At the moment, very little is known about this effort, involving M2 Technologies Inc. in Framingham, MA. The system has come out of Small Business Innovative Research grants, and is headed for field trials.
QinetiQ produces the SWATS (Soldier-Wearable Acoustic Targeting Systems) is part of QinetiQ’s Ears Gunshot Localization System product family.
Nov 25/08: Qinetiq announces a $9.95 million US Army order, to be deployed to US Army troops in both Iraq and Afghanistan during 2008. This is the US Army’s 1st large-scale deployment of soldier-wearable gunshot and sniper detection solutions. The last increment of that order comes in October 2009.
Updates & Additional Anti-Sniper Coverage
- Defense Review (July 31/06) – Anti-Sniper/ Sniper Detection/ Gunfire Detection Systems at a Glance
- Defense Update – SPOTLITE – Electro-Optical Small-Arms Fire Detection System. By RAFAEL. The system comprises a FLIR, CCD with continuous zoom, a Laser Range Finder, a GPS, a commander control system and multiple “subscribers”, located with the unit’s snipers. SPOTLITE analyzes the fire sources detected, verifying that each source is actually enemy fire. When verified, data is transferred to the supported unit, which can engage them with fire support, snipers or indirect fire. Spotlite is currently operational.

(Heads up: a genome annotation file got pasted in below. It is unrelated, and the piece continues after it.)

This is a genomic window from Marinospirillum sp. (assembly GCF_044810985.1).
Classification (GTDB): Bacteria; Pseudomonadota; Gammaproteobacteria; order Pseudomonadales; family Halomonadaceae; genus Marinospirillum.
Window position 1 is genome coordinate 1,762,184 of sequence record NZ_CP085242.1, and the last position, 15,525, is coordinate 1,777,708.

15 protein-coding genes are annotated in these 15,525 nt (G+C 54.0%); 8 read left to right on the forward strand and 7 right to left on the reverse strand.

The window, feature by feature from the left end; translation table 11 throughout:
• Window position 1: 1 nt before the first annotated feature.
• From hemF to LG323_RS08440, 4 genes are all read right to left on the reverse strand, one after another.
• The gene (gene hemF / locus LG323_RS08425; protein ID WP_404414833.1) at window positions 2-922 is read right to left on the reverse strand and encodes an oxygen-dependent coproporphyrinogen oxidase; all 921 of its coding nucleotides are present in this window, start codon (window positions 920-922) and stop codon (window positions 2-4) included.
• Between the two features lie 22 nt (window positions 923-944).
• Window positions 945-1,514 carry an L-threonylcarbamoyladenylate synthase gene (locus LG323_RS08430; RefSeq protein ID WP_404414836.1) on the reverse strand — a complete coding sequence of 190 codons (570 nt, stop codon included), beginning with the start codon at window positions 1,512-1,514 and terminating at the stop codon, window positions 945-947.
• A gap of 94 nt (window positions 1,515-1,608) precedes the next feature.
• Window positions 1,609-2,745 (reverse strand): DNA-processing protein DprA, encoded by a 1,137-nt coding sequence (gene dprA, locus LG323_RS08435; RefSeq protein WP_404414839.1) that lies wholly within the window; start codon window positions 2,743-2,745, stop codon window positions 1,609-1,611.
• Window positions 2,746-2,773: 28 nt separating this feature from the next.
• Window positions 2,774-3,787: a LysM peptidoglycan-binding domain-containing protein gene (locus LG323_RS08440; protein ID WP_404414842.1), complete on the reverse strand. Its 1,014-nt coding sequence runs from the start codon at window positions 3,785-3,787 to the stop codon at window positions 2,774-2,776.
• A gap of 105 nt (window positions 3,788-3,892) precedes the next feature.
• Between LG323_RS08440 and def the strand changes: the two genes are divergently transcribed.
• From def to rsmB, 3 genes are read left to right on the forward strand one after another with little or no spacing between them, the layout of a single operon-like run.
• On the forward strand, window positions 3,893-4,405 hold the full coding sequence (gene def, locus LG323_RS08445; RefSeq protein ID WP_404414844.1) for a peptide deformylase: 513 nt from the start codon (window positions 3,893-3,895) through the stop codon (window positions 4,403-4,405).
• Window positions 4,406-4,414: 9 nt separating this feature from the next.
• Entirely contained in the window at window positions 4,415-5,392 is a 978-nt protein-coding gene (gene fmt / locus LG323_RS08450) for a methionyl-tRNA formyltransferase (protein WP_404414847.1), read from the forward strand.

- Defense Update – Counter-Sniper Systems at the 2006 Eurosatory Exhibition
- Spain’s Indra Sistemas (Oct 6/09) – Indra dotará al Ejército español con un sistema de detección de amenazas por sonido por 2,3 M euro
- StrategyPage (Aug 22/09) – Sniper detectors arrive. Covers Boomerang, the French Pilar/Pivot system, and iRobot’s REDOWL.
- Defense News (Jan 19/09) – In Israel, Anti-Sniper Gear Spots Rockets. “The heart of the Color Red system is the Believer search mechanism, developed around 2000 by Rafael and Israel’s Ministry of Defense to locate the sources of Palestinian sniper fire that plagued a southern suburb of Jerusalem during the second intifada, or uprising.”
- DID (Jan 26/07) – ScanEagle + ShotSpotter = Sniper Spotter. The USAF is about to pair the ScanEagle UAV with SniperSpotter acoustic location technology. Both systems are already deployed to Iraq independently, and ShotSpotter has some impressive references from inside the USA as well.
- DID (Sept 2/05) – Sniping at US Forces Beginning to Boomerang. Describes BBN’s “Boomerang” acoustic shot location system, which can be mounted on a Hummer. Updated.
- Marine Corps Times (July 4/05) – Building a Better Sniper Locator. Google HTML version of a PDF file. Describes the evaluations the Marine Corps undertook with various sniper locator systems.
- Special Operations Technology (Oct 23/03) – Vigilance is Not Enough: Harnessing sensors and high-speed computers for detecting and countering sniper fire. Describes early program efforts underway at the time in various US services.